7th April, 2019

Review: Spring by Ali Smith (Hamish Hamilton)

"Spring will come. The leaves on its trees will open after blossom. Before it arrives, a hundred years of empire-making. The dawn breaks cold and still but, deep in the earth, things are growing."

Ali Smith is simply the goddess of slightly weird and disjointed but deeply meaningful storytelling. I finished this book in a single day on a Reading Retreat at Gladstone's Library in Wales (more on this in my next post!!) and absolutely loved it. Commenting on politics, literature and life‘s greatest questions, the seasons (and especially spring) carry a special role in this book.

As many of Smith's novels, this story needs some "getting into" due to the many voices that are speaking. Some chapters appear quite fragmented and experimental, but eventually plotlines merge and everything falls into place. I particularly admired how Smith uses wonderfully lyrical language which yet has a very current feel to it. Her take on contemporary politics (Brexit, Trump, migrant detention centres, etc.) is spot-on as are her rather philosophical ponderings on life (How to die? Who to be?) and literature (e.g. on truth vs. the worth of fabricated (auto)biographies).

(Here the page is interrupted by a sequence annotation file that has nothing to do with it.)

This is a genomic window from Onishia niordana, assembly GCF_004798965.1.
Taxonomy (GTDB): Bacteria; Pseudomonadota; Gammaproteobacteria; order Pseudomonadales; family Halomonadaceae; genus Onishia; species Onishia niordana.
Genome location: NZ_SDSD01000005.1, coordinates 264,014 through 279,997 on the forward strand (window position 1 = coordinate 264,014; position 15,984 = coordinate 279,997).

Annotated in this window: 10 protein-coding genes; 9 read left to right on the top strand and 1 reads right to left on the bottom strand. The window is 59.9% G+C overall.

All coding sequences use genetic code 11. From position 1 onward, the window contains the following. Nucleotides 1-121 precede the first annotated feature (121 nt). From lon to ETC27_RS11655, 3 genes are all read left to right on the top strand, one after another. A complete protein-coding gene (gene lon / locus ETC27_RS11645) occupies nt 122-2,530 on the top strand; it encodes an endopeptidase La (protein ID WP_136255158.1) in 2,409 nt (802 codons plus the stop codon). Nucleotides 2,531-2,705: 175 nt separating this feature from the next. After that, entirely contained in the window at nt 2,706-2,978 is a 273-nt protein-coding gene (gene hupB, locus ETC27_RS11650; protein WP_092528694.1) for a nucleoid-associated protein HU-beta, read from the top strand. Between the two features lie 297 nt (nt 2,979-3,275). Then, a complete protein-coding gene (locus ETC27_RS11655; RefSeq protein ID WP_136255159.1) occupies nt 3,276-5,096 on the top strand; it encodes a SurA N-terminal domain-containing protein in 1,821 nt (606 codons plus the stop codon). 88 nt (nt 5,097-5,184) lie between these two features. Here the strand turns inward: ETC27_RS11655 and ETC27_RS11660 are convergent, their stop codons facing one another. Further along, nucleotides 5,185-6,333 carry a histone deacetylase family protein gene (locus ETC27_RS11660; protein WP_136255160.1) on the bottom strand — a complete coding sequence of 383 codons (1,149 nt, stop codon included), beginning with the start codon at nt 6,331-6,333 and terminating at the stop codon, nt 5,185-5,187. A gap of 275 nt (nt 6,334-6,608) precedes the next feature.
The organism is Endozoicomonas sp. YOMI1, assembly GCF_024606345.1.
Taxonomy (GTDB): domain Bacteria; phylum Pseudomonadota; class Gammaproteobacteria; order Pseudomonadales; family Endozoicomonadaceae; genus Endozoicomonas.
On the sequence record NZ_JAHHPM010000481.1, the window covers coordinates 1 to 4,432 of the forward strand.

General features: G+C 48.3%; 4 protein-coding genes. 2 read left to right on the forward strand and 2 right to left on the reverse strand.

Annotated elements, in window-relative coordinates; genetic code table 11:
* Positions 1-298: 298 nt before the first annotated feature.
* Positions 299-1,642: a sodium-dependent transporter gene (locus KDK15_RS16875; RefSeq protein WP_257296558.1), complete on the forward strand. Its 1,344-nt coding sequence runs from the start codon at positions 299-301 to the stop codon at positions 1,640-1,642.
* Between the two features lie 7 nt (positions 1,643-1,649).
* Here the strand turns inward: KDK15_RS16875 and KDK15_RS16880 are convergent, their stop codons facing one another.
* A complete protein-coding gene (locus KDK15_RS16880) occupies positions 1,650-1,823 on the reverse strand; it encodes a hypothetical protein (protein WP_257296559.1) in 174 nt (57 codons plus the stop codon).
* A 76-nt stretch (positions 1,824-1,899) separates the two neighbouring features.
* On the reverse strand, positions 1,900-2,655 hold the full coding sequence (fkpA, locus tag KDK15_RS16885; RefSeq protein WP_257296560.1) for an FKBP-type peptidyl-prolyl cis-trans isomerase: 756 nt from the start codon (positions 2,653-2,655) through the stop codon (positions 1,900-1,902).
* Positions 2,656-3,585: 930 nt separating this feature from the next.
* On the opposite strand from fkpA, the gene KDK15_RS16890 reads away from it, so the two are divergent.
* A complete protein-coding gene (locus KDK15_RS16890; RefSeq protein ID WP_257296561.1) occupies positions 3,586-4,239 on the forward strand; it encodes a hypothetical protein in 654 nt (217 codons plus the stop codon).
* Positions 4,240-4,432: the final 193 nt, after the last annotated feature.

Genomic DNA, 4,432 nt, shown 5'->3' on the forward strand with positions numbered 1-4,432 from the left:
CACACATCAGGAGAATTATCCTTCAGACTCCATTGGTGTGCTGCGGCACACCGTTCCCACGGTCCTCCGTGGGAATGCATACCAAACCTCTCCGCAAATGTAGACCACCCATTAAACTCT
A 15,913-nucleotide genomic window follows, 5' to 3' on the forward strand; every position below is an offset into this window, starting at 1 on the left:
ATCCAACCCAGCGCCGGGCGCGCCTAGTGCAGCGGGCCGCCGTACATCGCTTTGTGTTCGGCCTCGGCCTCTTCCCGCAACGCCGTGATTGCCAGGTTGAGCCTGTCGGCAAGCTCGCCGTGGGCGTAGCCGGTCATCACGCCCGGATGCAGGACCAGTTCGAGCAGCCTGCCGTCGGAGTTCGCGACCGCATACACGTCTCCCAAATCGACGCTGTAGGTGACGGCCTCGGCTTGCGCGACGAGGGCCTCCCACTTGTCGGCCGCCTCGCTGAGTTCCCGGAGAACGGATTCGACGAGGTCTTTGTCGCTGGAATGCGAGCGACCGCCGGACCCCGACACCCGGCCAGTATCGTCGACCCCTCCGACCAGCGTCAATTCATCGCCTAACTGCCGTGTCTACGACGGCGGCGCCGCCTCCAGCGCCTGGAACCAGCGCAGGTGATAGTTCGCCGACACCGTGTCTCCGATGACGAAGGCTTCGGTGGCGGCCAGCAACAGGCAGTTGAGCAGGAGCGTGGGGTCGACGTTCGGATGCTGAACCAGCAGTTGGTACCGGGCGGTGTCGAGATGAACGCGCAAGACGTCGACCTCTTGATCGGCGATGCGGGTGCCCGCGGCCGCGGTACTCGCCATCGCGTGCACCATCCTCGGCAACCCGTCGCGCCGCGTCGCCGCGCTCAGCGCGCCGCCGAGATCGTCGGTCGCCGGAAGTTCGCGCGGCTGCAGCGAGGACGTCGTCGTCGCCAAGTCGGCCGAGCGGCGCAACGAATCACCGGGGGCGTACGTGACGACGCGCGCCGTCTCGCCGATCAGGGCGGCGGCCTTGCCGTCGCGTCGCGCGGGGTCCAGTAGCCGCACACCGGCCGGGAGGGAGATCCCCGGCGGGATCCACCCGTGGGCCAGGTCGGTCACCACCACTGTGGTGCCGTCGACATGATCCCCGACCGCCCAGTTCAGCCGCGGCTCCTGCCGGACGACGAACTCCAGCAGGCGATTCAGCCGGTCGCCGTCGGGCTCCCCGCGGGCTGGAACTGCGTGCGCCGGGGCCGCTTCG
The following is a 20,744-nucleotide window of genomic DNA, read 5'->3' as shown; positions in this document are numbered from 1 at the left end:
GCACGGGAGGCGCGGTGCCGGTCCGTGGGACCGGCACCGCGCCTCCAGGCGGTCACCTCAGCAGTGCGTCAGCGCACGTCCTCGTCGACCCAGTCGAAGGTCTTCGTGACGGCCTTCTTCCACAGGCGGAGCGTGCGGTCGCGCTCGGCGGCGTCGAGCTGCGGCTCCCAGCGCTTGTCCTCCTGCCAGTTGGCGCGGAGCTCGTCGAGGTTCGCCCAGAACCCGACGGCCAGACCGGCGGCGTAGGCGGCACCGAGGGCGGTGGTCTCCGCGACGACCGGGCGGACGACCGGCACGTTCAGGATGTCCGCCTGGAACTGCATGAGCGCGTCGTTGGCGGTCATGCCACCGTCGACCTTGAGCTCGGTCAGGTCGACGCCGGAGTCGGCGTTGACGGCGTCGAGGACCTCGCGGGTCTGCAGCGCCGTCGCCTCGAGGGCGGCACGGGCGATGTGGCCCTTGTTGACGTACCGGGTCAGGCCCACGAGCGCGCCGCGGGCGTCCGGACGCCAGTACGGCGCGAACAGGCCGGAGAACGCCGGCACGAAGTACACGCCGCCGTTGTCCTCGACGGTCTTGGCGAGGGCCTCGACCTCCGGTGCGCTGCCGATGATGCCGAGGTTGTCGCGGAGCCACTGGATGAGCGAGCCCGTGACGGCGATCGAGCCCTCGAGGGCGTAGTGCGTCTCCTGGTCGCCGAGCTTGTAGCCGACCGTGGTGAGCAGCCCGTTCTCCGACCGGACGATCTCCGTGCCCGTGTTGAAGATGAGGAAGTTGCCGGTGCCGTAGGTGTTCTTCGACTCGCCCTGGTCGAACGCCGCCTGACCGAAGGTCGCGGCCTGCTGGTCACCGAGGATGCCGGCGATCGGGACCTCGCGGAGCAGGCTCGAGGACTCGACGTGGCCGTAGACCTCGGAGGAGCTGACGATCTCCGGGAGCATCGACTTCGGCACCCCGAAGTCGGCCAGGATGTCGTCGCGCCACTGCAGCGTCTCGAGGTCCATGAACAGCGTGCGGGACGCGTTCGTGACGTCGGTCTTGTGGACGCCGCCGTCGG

Spring breaks and plays with linear storytelling: past, present and future are mere entities that don't need to be treated in chronological order, which is indeed what makes this author's writing so unique. Her book is another masterpiece in the Seasonal Quartet and my personal second-favourite so far. Smith cleverly weaves the seasons into her stories without necessarily putting them centre stage.  They function more like structuring principles and, as with the plotlines in this novel, they often come together in the story before drifting apart again. A beguiling bunch of characters, some of which are a bit out-of-this-world, hold everything together.

If you're not one to shy away from postmodern narrative techniques, I highly recommend you read this book. It will leave you wondering about life, including its injustices. It's a book that leaves an impression.

Rating: 5/5 stars

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